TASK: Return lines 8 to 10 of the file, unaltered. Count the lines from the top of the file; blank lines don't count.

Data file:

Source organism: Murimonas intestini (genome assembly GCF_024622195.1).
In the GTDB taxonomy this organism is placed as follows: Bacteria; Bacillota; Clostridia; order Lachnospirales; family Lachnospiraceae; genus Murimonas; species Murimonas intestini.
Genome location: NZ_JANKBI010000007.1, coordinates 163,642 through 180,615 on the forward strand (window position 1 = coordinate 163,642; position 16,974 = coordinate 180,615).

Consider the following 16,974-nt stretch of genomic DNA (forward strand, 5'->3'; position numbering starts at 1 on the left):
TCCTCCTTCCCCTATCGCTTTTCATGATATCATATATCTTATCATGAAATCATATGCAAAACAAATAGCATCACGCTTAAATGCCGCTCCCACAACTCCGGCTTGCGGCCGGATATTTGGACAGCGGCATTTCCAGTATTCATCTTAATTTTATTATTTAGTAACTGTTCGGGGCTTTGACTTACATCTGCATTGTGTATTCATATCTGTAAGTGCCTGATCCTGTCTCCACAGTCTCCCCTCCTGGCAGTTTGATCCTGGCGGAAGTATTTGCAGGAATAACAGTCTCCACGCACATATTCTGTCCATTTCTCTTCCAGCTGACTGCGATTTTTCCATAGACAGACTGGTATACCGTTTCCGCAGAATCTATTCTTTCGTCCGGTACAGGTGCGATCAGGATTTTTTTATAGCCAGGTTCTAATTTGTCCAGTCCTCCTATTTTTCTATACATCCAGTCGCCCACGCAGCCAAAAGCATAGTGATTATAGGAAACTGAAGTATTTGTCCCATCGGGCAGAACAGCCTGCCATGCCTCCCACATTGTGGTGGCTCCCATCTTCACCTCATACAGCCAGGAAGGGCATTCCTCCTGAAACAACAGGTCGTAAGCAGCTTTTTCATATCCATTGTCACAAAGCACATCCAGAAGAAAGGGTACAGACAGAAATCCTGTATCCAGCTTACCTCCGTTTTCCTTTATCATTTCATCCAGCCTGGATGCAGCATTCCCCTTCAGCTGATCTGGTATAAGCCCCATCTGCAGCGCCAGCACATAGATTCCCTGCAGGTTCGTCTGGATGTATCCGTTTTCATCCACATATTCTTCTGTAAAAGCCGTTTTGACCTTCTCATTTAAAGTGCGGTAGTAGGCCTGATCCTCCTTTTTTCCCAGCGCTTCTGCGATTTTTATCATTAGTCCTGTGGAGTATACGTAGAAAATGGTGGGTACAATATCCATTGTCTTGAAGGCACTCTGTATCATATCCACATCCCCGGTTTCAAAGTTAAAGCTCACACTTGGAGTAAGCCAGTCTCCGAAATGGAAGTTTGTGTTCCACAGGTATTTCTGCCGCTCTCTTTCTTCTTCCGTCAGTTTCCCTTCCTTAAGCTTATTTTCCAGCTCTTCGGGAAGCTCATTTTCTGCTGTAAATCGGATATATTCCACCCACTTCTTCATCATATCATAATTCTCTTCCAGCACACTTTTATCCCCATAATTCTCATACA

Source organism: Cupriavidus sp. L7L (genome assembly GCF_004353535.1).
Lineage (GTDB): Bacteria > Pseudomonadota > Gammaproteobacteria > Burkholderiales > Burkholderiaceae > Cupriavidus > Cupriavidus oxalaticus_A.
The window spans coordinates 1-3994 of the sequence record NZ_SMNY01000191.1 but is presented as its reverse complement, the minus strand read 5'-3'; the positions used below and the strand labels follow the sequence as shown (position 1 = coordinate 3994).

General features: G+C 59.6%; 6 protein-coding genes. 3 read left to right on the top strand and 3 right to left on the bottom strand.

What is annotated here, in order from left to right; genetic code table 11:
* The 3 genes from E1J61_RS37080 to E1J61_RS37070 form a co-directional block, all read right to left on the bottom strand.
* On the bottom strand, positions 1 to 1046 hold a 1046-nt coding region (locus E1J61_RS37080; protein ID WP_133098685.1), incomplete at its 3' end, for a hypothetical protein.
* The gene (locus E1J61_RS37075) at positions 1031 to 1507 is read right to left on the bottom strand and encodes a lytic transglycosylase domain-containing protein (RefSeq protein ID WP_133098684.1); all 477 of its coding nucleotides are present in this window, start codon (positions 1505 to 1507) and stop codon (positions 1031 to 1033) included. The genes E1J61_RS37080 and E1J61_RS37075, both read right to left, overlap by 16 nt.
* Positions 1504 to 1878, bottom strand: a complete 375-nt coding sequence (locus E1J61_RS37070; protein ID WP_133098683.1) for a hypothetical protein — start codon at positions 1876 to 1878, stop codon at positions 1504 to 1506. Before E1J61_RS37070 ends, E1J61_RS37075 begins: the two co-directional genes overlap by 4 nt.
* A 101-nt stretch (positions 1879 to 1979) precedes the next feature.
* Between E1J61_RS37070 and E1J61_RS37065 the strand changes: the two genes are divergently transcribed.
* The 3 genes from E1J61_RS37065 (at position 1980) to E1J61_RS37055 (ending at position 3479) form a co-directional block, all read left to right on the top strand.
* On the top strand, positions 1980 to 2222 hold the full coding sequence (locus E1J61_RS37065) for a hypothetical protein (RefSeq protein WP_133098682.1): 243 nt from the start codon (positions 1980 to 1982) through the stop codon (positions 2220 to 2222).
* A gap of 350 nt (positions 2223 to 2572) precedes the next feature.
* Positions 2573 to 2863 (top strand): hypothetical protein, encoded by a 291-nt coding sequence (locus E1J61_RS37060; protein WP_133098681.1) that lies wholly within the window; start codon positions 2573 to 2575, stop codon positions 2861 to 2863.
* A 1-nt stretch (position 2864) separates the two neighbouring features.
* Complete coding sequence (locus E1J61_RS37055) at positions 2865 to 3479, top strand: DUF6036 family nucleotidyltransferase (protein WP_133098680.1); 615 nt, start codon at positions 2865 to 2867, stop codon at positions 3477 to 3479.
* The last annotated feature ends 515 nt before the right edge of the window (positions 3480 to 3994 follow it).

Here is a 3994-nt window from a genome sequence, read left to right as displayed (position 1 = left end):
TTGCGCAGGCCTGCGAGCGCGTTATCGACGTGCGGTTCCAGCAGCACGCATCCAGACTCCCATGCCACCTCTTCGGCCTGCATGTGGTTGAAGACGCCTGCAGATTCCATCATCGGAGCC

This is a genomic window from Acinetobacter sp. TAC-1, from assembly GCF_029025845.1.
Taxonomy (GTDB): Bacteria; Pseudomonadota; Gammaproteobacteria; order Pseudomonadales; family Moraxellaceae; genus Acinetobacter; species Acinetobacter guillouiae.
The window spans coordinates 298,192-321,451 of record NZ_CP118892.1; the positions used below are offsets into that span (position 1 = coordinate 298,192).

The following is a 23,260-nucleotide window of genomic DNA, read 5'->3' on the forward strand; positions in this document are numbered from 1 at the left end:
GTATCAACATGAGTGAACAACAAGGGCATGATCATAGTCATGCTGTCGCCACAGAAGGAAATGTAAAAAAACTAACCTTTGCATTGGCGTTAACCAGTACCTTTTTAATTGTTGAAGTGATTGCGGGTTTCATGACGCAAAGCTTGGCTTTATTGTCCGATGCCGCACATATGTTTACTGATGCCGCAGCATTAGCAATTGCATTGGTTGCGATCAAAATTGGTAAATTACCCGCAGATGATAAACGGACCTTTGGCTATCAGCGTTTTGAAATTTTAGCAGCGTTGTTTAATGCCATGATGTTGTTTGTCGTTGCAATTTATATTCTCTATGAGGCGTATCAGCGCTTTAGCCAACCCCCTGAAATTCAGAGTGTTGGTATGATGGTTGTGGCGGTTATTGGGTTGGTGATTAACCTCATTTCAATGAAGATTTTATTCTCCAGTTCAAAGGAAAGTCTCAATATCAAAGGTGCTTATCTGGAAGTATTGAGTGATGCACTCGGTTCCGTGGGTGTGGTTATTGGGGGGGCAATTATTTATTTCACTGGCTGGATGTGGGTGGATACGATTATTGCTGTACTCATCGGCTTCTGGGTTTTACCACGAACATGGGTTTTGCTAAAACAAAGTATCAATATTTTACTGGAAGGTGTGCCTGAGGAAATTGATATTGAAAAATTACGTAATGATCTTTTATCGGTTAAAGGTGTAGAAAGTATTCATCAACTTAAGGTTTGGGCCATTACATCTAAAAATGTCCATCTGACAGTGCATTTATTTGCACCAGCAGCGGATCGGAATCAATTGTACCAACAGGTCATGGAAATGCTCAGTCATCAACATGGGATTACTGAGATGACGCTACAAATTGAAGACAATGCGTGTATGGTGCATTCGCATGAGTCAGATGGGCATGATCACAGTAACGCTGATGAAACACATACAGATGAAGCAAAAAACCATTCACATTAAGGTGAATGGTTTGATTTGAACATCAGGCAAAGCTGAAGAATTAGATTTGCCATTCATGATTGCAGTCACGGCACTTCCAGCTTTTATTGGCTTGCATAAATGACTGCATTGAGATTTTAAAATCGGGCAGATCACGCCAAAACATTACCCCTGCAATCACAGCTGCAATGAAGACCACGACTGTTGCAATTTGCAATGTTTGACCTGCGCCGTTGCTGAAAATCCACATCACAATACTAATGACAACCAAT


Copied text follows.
The window spans coordinates 1-3994 of the sequence record NZ_SMNY01000191.1 but is presented as its reverse complement, the minus strand read 5'-3'; the positions used below and the strand labels follow the sequence as shown (position 1 = coordinate 3994).

General features: G+C 59.6%; 6 protein-coding genes. 3 read left to right on the top strand and 3 right to left on the bottom strand.

What is annotated here, in order from left to right; genetic code table 11: